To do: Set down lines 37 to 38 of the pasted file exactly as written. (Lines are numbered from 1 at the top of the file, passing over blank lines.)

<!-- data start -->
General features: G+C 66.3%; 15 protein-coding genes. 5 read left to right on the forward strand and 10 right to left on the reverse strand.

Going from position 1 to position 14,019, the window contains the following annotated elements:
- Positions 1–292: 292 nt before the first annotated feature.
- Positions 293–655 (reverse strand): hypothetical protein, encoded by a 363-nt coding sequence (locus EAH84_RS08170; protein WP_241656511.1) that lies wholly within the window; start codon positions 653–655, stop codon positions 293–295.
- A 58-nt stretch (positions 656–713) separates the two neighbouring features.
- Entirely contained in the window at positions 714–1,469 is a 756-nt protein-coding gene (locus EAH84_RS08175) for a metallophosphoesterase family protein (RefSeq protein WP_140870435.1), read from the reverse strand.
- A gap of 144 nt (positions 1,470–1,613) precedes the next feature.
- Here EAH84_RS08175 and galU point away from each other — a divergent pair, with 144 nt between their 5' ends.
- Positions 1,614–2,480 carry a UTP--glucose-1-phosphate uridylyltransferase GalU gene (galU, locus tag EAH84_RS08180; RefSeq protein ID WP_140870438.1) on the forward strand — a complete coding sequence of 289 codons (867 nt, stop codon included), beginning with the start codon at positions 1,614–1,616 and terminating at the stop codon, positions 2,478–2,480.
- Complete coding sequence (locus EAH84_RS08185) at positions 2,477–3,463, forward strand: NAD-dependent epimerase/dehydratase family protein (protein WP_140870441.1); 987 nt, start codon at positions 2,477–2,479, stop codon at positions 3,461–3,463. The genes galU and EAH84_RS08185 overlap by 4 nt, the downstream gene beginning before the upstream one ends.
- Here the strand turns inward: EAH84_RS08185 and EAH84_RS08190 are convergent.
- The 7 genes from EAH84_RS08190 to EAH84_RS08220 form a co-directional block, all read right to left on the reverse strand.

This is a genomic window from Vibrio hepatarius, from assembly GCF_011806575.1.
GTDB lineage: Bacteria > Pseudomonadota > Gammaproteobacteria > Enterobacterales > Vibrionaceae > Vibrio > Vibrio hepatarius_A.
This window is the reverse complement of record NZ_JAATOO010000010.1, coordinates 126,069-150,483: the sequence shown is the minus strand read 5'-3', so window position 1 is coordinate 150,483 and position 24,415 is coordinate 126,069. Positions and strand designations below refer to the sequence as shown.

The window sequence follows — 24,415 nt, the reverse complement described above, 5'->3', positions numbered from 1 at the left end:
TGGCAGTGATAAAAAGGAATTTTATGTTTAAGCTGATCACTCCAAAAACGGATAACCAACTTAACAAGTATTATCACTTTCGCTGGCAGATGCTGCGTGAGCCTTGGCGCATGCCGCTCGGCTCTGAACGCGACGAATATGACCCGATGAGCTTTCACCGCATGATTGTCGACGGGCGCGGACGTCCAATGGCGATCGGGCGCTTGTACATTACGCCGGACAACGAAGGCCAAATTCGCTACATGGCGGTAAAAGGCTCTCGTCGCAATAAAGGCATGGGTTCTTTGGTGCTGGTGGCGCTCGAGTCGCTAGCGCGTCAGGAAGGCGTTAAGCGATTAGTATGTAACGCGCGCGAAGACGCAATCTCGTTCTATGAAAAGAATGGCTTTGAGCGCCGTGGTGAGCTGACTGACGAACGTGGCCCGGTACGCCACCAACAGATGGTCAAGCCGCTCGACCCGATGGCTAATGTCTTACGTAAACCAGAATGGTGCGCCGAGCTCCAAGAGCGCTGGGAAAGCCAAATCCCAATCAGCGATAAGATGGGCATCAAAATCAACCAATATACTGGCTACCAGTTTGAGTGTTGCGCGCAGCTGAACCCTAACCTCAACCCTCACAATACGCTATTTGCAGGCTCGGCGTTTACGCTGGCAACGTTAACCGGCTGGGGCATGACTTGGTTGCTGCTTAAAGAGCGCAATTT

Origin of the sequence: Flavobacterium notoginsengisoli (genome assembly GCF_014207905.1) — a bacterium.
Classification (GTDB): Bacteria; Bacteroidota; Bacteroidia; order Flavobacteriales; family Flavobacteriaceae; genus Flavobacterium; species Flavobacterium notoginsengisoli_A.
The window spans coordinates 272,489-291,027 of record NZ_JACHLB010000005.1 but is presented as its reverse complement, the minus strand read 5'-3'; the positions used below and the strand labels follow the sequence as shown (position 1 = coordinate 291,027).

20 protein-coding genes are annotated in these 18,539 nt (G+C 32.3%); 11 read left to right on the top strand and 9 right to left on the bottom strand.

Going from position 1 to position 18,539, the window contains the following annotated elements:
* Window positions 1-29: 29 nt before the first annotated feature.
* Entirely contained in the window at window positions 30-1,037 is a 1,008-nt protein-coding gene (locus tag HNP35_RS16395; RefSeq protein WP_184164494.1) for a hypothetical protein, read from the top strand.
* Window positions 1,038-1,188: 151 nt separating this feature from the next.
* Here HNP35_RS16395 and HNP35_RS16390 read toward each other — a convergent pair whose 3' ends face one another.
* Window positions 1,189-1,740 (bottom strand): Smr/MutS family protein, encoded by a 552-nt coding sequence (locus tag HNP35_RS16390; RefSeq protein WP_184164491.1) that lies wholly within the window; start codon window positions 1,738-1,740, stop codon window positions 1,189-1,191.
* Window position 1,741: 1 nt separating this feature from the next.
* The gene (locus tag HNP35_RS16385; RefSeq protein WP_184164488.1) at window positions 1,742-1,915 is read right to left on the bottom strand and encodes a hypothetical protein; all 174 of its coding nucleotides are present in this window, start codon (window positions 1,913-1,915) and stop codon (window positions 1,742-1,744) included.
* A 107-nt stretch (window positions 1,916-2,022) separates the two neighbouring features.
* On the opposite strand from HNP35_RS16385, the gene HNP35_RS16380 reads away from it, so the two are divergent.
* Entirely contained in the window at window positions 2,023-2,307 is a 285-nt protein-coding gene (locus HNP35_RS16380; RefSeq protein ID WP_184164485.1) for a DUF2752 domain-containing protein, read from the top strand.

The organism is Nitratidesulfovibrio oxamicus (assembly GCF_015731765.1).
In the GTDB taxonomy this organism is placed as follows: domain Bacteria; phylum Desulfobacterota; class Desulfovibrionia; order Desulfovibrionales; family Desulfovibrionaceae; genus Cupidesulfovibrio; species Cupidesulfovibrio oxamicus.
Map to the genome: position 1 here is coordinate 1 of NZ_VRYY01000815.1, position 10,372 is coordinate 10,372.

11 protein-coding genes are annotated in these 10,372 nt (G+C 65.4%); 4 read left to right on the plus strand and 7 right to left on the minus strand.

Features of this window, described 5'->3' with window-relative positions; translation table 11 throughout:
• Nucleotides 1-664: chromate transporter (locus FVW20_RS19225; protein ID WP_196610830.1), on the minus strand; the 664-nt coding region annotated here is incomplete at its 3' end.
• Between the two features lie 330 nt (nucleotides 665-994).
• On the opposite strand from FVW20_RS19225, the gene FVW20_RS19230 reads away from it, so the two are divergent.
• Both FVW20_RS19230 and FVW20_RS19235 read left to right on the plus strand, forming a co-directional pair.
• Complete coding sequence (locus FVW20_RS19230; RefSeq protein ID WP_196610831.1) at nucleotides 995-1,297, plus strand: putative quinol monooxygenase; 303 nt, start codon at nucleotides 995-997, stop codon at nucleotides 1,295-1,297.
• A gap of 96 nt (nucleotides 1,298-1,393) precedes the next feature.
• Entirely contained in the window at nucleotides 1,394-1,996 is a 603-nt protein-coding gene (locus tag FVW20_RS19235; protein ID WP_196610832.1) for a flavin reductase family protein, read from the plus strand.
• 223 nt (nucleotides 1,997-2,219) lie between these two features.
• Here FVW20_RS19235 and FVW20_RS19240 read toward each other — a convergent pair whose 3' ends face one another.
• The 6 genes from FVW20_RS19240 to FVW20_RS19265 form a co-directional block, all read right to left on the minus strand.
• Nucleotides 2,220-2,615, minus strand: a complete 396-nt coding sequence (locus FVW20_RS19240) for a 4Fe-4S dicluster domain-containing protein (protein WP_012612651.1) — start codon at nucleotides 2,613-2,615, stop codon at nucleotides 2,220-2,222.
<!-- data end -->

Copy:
Features of this window, described 5'->3' with window-relative positions; translation table 11 throughout:
• Nucleotides 1-664: chromate transporter (locus FVW20_RS19225; protein ID WP_196610830.1), on the minus strand; the 664-nt coding region annotated here is incomplete at its 3' end.